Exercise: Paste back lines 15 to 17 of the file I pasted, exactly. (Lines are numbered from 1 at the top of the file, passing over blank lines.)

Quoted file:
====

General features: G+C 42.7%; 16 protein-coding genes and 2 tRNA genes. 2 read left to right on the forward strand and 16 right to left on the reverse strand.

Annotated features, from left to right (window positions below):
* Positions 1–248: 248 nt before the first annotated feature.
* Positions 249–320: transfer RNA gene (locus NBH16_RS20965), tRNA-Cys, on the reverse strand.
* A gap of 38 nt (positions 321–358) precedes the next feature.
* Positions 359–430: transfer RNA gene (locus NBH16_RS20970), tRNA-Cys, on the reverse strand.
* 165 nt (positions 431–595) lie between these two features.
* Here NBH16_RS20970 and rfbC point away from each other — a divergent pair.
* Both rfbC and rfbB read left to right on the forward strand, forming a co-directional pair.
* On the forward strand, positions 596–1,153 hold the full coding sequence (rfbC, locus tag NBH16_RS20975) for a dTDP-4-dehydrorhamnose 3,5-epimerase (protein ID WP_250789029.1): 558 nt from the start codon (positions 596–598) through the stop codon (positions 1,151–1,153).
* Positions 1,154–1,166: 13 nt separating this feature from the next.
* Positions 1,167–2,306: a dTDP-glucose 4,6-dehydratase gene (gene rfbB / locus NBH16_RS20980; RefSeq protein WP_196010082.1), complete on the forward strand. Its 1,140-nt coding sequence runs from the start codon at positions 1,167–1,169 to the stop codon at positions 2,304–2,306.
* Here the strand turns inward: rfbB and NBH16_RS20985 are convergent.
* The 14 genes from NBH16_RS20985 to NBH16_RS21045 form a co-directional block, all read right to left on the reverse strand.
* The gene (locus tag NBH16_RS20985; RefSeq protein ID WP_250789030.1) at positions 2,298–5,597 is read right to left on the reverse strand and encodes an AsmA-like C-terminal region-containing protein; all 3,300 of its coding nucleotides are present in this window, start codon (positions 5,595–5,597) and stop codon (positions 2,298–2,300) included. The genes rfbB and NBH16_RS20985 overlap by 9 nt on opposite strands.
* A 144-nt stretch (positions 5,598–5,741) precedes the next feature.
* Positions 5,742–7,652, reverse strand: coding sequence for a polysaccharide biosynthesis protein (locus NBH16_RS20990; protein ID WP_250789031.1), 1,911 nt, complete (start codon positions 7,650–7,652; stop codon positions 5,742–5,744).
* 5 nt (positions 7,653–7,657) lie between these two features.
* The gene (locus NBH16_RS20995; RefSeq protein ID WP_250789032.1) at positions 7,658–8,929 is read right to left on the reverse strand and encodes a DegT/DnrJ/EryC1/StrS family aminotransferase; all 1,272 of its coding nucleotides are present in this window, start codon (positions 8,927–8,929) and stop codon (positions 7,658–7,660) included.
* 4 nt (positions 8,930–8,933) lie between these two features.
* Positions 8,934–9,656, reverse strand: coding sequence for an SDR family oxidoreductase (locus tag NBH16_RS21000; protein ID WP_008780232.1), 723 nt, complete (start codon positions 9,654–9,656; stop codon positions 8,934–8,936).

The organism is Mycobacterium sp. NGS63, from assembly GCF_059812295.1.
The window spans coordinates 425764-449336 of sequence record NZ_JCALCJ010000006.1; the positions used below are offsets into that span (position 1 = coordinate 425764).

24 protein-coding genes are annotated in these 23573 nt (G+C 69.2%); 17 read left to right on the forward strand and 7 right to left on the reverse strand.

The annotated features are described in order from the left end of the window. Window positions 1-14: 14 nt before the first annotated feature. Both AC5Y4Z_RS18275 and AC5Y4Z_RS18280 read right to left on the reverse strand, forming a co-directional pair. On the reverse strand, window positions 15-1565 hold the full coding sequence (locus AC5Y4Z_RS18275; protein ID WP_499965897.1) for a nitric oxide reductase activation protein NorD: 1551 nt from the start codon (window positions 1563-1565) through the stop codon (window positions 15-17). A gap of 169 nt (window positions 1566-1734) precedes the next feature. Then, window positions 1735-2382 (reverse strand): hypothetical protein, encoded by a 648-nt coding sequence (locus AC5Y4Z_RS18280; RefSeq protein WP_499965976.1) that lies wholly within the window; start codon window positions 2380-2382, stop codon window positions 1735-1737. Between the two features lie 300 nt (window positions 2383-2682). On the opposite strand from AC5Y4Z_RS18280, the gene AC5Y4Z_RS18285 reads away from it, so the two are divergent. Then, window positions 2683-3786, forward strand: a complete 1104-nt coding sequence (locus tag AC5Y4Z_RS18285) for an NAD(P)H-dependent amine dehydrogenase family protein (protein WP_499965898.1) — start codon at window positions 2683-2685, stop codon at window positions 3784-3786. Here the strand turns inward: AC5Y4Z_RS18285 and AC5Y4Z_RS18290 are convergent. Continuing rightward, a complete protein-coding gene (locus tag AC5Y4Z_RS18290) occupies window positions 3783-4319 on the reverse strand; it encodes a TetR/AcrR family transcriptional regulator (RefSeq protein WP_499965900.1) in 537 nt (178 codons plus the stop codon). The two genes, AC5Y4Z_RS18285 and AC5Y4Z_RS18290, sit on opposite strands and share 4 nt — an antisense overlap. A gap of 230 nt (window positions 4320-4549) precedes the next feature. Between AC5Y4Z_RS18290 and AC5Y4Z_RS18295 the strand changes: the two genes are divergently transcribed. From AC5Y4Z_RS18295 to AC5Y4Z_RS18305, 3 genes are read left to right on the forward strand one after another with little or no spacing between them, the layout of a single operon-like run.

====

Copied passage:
* The gene (locus tag NBH16_RS20985; RefSeq protein ID WP_250789030.1) at positions 2,298–5,597 is read right to left on the reverse strand and encodes an AsmA-like C-terminal region-containing protein; all 3,300 of its coding nucleotides are present in this window, start codon (positions 5,595–5,597) and stop codon (positions 2,298–2,300) included. The genes rfbB and NBH16_RS20985 overlap by 9 nt on opposite strands.
* A 144-nt stretch (positions 5,598–5,741) precedes the next feature.
* Positions 5,742–7,652, reverse strand: coding sequence for a polysaccharide biosynthesis protein (locus NBH16_RS20990; protein ID WP_250789031.1), 1,911 nt, complete (start codon positions 7,650–7,652; stop codon positions 5,742–5,744).